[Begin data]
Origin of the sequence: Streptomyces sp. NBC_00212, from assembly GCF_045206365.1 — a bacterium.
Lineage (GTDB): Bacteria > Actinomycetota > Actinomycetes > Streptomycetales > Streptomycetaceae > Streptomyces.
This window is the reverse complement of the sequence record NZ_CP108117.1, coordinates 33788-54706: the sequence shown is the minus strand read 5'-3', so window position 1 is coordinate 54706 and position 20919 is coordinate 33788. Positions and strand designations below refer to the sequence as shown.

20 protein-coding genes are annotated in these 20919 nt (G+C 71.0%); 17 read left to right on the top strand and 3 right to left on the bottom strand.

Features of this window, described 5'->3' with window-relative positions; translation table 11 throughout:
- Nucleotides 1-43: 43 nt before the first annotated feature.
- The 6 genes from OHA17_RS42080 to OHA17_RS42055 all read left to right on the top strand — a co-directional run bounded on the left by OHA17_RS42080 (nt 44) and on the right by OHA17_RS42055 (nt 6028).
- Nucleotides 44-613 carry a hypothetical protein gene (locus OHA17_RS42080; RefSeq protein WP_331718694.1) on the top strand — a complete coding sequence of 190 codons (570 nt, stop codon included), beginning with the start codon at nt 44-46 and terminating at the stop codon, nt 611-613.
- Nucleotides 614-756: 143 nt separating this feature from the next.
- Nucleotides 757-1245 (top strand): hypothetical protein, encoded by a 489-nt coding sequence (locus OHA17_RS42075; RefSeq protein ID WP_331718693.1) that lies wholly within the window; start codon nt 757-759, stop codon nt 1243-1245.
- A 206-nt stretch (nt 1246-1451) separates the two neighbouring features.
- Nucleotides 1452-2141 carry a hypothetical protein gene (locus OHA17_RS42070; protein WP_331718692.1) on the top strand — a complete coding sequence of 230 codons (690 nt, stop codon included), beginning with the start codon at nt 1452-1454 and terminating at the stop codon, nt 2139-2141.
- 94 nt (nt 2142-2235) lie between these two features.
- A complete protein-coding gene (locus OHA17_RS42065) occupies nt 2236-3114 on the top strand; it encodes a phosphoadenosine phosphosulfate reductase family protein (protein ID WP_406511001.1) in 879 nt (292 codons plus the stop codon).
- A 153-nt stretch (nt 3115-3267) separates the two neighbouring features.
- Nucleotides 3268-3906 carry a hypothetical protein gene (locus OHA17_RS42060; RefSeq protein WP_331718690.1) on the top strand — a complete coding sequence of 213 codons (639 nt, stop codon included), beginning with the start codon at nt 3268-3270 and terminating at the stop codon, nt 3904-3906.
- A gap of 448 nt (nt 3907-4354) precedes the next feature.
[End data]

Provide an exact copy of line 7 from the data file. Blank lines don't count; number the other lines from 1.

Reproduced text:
- The 6 genes from OHA17_RS42080 to OHA17_RS42055 all read left to right on the top strand — a co-directional run bounded on the left by OHA17_RS42080 (nt 44) and on the right by OHA17_RS42055 (nt 6028).